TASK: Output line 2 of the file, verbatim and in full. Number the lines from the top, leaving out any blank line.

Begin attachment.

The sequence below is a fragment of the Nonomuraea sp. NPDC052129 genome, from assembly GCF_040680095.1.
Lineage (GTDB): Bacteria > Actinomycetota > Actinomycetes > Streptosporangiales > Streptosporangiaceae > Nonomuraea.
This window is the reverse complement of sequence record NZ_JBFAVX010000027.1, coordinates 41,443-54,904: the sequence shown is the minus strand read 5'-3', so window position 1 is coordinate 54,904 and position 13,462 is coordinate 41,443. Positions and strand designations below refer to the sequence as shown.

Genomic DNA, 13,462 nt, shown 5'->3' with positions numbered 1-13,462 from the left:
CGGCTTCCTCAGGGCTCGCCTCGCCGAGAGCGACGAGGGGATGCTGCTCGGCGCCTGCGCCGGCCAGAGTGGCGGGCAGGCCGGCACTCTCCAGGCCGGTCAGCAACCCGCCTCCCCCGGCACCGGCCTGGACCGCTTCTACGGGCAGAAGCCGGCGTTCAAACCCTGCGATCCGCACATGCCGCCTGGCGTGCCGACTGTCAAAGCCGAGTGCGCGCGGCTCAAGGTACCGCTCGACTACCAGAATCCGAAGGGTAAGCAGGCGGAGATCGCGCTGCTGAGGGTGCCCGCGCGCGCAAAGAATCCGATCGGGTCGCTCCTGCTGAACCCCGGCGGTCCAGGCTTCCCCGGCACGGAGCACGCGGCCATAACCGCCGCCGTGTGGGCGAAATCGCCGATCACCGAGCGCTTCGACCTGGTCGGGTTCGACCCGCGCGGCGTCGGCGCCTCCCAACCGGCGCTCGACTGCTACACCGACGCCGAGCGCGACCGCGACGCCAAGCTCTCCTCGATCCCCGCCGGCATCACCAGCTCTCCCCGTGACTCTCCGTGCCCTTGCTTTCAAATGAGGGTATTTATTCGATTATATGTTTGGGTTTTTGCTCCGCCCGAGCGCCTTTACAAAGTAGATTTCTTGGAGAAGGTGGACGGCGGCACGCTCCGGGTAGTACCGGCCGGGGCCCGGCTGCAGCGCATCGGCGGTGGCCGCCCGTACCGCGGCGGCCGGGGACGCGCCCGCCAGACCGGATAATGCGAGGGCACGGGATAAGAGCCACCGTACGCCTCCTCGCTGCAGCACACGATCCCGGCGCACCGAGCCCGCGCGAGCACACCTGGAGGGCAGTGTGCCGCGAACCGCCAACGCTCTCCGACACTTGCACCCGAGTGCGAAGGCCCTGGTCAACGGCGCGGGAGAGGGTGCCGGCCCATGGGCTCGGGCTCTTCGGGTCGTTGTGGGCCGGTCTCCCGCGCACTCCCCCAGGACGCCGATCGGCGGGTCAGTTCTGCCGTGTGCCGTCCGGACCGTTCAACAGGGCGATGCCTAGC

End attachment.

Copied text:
Lineage (GTDB): Bacteria > Actinomycetota > Actinomycetes > Streptosporangiales > Streptosporangiaceae > Nonomuraea.